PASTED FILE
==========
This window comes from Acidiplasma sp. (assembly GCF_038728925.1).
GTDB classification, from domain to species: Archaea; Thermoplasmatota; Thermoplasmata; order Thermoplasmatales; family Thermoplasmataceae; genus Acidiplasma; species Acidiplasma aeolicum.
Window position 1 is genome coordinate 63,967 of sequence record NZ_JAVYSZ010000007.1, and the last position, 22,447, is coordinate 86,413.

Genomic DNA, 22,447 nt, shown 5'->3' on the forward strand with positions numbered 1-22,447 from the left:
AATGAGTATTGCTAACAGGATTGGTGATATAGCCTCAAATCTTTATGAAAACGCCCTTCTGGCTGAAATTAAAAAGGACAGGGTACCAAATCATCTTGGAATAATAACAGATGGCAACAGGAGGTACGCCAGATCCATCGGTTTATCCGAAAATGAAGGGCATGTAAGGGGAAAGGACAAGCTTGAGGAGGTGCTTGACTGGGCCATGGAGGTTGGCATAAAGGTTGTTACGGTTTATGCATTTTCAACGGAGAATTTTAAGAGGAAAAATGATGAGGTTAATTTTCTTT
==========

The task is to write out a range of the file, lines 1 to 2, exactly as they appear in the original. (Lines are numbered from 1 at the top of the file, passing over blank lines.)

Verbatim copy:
This window comes from Acidiplasma sp. (assembly GCF_038728925.1).
GTDB classification, from domain to species: Archaea; Thermoplasmatota; Thermoplasmata; order Thermoplasmatales; family Thermoplasmataceae; genus Acidiplasma; species Acidiplasma aeolicum.